Yesterday - Friday, we were able to launch Bluebell again in quite strong (i.e. good) winds and she flew very well!  Jo had to work up in the workrooms and was amazed who high up she was when the team brought her and the camera up to run over the mausoleum.  It is such a great and cost-effective method - thanks to TOPOI in Berlin for hosting the KAP workshop this past summer, because Tass and Sebastian were able to attend and make great contacts and take notes which has enabled it to happen together with support from the EES!

Kite at c60m and cradle with camera at 30m!


A focus on the falcon necropolis!

7th September 2014

Today we welcomed one of our team up to the site for the day - Prof. Salima Ikram from the American University in Cairo. This season’s findings in the falcon necropolis have been very ‘full’ in terms of mummified remains, if still rather perplexing in terms of how the structure was built and how tall the walls would have been in the past.  Salima, ably assisted by Alex, Katherine, Sebastian, Mr Alaa and Hatem, lifted a number of mummies and also up in the work room x-rayed a select few so that we can identify species without disturbing the original bandages - this can be very interesting in terms of finding out whether whole birds, or other animals, for e.g. shrews, were wrapped, or whether there are random selections of bones and even twigs, as we know sometimes occurred.

Jo and Salima trying to understand T15!

It was very interesting to witness the set up and use of the x-ray machine, but of course we all had to wait outside the work room while the actual images were being carried out - with Salima only permitted, wearing a heavy protective lead apron. The results will be known and submitted in our report for the end of the 2014-15 seasons, and hopefully published shortly afterwards!!

Hatem helps Salima Ikram to assemble the x-ray equipment

It was great to welcome Salima on site once again, and we also look forward to her working and discussing together with Lisa Yeomans next spring!


Into the last week or so!

Friday 11th September 2014 

Hatem and Jo writes on the week just past at Quesna: The days go by. Hours pass. The minutes keep on ticking - and why is the time going so quickly, as ever.  It always seems to speed up towards the end of a season and as the time is running out some very interesting information is also coming out.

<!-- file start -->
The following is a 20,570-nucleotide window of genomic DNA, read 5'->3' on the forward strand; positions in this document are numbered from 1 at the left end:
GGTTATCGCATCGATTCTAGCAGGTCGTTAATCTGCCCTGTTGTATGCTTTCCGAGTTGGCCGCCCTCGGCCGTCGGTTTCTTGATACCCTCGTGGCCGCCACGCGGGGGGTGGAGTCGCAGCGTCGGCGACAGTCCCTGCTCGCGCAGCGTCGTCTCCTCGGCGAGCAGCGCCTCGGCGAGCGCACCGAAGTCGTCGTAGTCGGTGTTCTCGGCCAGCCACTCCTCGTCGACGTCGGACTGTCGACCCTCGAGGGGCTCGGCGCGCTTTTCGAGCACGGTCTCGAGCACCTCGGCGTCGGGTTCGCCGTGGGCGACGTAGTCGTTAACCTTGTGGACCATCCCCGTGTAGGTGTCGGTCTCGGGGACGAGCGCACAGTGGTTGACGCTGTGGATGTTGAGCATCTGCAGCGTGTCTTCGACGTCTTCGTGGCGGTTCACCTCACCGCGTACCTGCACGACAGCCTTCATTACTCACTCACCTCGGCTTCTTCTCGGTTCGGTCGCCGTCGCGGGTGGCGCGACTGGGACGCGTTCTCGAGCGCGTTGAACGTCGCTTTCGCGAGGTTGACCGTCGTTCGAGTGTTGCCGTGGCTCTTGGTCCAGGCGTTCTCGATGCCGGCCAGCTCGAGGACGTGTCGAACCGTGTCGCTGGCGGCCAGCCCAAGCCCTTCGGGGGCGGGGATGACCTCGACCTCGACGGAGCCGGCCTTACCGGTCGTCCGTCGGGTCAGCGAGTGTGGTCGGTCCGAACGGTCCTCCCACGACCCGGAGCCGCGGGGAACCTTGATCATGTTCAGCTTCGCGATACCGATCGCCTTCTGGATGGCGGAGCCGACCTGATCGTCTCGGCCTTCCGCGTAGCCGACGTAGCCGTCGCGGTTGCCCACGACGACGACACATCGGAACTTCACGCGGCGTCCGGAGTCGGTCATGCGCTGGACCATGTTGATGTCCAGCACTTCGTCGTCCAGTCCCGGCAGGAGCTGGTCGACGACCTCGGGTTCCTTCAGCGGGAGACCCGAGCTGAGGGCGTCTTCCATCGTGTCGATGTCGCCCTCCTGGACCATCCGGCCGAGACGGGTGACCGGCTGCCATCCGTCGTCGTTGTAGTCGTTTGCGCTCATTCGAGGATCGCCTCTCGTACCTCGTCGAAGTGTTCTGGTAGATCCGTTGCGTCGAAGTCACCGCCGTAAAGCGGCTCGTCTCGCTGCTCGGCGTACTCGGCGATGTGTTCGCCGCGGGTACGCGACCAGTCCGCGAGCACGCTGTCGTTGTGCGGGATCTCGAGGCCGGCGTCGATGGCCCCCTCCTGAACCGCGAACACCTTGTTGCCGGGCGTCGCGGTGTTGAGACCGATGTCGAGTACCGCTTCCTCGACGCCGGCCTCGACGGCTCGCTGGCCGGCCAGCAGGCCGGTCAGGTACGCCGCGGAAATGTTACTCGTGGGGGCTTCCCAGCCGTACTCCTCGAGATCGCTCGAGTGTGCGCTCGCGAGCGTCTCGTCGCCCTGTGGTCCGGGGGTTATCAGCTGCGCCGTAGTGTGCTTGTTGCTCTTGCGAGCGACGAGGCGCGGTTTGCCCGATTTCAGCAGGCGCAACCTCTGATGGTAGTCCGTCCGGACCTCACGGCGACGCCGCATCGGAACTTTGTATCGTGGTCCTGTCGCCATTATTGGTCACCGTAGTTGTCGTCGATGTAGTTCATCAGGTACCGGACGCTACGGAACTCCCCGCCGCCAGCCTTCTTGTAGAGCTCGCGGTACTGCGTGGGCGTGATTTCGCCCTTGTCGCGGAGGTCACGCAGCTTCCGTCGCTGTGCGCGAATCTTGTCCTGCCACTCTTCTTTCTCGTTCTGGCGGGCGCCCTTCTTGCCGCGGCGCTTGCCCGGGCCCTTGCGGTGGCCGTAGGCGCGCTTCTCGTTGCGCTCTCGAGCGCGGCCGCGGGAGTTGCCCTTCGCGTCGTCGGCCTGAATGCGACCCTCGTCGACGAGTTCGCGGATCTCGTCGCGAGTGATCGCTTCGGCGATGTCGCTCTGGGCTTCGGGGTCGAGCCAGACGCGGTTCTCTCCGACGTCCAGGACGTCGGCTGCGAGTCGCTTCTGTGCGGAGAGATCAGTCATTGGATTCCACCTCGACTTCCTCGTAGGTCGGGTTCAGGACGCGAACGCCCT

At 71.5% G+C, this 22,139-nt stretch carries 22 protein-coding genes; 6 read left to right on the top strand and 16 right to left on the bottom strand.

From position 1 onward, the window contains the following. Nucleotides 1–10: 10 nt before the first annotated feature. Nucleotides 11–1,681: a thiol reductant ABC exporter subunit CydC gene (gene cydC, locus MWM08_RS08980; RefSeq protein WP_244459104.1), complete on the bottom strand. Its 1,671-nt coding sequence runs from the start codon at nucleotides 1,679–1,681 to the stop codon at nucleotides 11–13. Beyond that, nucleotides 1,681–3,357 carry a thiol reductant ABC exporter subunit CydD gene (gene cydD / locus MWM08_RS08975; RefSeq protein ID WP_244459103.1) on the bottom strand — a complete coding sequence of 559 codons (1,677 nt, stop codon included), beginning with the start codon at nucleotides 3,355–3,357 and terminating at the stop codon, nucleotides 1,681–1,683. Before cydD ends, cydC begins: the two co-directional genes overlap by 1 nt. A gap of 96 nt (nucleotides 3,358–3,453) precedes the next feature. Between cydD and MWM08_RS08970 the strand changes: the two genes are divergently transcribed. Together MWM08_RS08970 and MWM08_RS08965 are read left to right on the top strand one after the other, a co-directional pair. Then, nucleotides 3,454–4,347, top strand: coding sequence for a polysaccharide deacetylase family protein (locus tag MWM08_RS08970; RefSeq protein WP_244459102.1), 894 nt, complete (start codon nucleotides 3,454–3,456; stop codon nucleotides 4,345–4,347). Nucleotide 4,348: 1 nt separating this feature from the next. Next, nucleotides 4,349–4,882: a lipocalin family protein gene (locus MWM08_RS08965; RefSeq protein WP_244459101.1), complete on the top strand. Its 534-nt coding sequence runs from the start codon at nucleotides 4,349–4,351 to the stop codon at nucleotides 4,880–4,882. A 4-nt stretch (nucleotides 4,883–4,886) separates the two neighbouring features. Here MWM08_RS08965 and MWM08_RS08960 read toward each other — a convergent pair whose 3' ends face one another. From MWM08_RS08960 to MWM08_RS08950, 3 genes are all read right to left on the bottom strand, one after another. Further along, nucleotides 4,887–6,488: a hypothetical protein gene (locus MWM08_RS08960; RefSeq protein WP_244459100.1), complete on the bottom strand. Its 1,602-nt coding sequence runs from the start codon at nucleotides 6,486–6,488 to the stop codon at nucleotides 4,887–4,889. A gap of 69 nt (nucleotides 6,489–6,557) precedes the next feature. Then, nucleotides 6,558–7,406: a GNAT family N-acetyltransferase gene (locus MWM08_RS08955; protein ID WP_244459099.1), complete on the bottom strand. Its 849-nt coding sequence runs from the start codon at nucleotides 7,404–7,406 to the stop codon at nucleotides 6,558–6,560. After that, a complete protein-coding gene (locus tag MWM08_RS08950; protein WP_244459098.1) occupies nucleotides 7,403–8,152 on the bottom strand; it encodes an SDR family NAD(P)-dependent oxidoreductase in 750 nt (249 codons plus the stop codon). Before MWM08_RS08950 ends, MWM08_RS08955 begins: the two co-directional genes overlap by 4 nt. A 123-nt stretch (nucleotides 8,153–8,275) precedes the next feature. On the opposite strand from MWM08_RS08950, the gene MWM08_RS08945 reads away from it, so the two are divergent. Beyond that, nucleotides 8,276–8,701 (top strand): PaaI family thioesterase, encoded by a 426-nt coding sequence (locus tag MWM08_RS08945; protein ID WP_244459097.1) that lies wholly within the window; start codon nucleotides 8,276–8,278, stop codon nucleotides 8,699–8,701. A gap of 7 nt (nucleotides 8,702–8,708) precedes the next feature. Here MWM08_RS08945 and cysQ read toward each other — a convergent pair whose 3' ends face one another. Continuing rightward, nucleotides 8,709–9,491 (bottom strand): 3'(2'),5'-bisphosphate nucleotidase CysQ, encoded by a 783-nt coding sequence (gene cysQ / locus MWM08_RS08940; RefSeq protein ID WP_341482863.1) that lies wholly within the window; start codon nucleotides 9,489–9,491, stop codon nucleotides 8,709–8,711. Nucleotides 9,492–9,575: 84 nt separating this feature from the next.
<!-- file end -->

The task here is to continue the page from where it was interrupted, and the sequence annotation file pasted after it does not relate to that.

Tass ready to descend!

In the last days of our work in T5 & T15 there have been a lot of interesting discoveries in terms of our understanding of the structures, their function and also through the objects found, we understand much more than before, and after post-excavation analysis, this information will be even more - but we will have to be patient and wait for this.

Am Yassin searching for mud seal impressions

In T15, Katherine and Alexandra have been working with Am Yassin with interesting seal impression finds coming up mainly in the sieving from the excavated material. This really proves the immense value of sieving everything coming out of the trenches and of using fine enough mesh to catch everything that might come up!  Am Yassin has an incredible eye for catching the smallest detail on a small fragment of mud - but this information, once deciphered, will bring so much new knowledge that will help us prove or disprove the various theories about the origins of the falcon necropolis … did Djed Hor Pashed really found this…


Alex and Katherine on the sieves

Over in T5, Jo and Tass have been very fortunate in having able assistance not only from Hatem, but also from Sara and Asmaa from the Minufiyeh office in Tanta.  They have helped during the eastern section of the mastaba tomb and also helped very much with the sieving of finds in the afternoon. Sometimes there is much excavated spoil to deal with and it can be a much better use of resources to place all the spoil onto a sheet (shawal) in the morning while the workers are with us, and then sieve this quietly in the afternoon when there are fewer people about and less distractions.  From the sieve tiny fragments of animal bones come up, tiny fragments of stone, bronze, but added together and compared with other contexts, they are all helping very much to build up a much clearer picture of the activities that occurred at Quesna from the Old Kingdom and also the Ptolemaic period.


Rais Omer at work inside the mastaba tomb

As the penultimate week of work closes, the Old Kingdom mastaba becomes very clear in terms of our understanding of the different phases of building, and of which areas were used for which activities.  It has taken a long time and involved a lot of comparative work too, and much scratching of our heads, drawing, taking of levels, but slowly it really starts to make sense.  Who knows what will happen in the very last days - with the backfilling due to commence to protect the structure on Sunday. Will we find out the name of the tomb owner(s), will we establish a finer idea of the chronology …